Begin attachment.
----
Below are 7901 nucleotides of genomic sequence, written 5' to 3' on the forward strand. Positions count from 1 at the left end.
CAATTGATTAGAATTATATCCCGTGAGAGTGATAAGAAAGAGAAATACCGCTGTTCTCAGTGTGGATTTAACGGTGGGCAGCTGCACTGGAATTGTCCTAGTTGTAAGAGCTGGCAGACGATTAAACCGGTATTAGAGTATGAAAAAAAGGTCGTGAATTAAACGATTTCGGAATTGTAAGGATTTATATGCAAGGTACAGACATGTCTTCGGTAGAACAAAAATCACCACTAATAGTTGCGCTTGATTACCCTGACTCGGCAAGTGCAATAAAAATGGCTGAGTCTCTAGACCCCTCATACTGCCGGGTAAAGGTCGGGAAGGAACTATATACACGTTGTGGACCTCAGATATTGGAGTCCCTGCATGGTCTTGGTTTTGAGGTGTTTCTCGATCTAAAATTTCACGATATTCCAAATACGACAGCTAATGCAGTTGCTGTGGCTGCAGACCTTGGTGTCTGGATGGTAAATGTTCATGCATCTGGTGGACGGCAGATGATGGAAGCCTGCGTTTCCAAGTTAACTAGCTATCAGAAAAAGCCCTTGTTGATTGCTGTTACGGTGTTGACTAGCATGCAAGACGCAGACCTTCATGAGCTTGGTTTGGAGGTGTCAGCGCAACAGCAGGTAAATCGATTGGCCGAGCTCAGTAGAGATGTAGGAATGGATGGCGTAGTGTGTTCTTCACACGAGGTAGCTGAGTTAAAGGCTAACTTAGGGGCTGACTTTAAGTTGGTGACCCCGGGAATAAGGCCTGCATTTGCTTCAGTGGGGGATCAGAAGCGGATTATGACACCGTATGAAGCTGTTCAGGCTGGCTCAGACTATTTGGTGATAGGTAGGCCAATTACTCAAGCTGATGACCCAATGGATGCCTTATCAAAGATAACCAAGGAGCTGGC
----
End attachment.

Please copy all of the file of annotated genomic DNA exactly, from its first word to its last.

Below are 7901 nucleotides of genomic sequence, written 5' to 3' on the forward strand. Positions count from 1 at the left end.
CAATTGATTAGAATTATATCCCGTGAGAGTGATAAGAAAGAGAAATACCGCTGTTCTCAGTGTGGATTTAACGGTGGGCAGCTGCACTGGAATTGTCCTAGTTGTAAGAGCTGGCAGACGATTAAACCGGTATTAGAGTATGAAAAAAAGGTCGTGAATTAAACGATTTCGGAATTGTAAGGATTTATATGCAAGGTACAGACATGTCTTCGGTAGAACAAAAATCACCACTAATAGTTGCGCTTGATTACCCTGACTCGGCAAGTGCAATAAAAATGGCTGAGTCTCTAGACCCCTCATACTGCCGGGTAAAGGTCGGGAAGGAACTATATACACGTTGTGGACCTCAGATATTGGAGTCCCTGCATGGTCTTGGTTTTGAGGTGTTTCTCGATCTAAAATTTCACGATATTCCAAATACGACAGCTAATGCAGTTGCTGTGGCTGCAGACCTTGGTGTCTGGATGGTAAATGTTCATGCATCTGGTGGACGGCAGATGATGGAAGCCTGCGTTTCCAAGTTAACTAGCTATCAGAAAAAGCCCTTGTTGATTGCTGTTACGGTGTTGACTAGCATGCAAGACGCAGACCTTCATGAGCTTGGTTTGGAGGTGTCAGCGCAACAGCAGGTAAATCGATTGGCCGAGCTCAGTAGAGATGTAGGAATGGATGGCGTAGTGTGTTCTTCACACGAGGTAGCTGAGTTAAAGGCTAACTTAGGGGCTGACTTTAAGTTGGTGACCCCGGGAATAAGGCCTGCATTTGCTTCAGTGGGGGATCAGAAGCGGATTATGACACCGTATGAAGCTGTTCAGGCTGGCTCAGACTATTTGGTGATAGGTAGGCCAATTACTCAAGCTGATGACCCAATGGATGCCTTATCAAAGATAACCAAGGAGCTGGC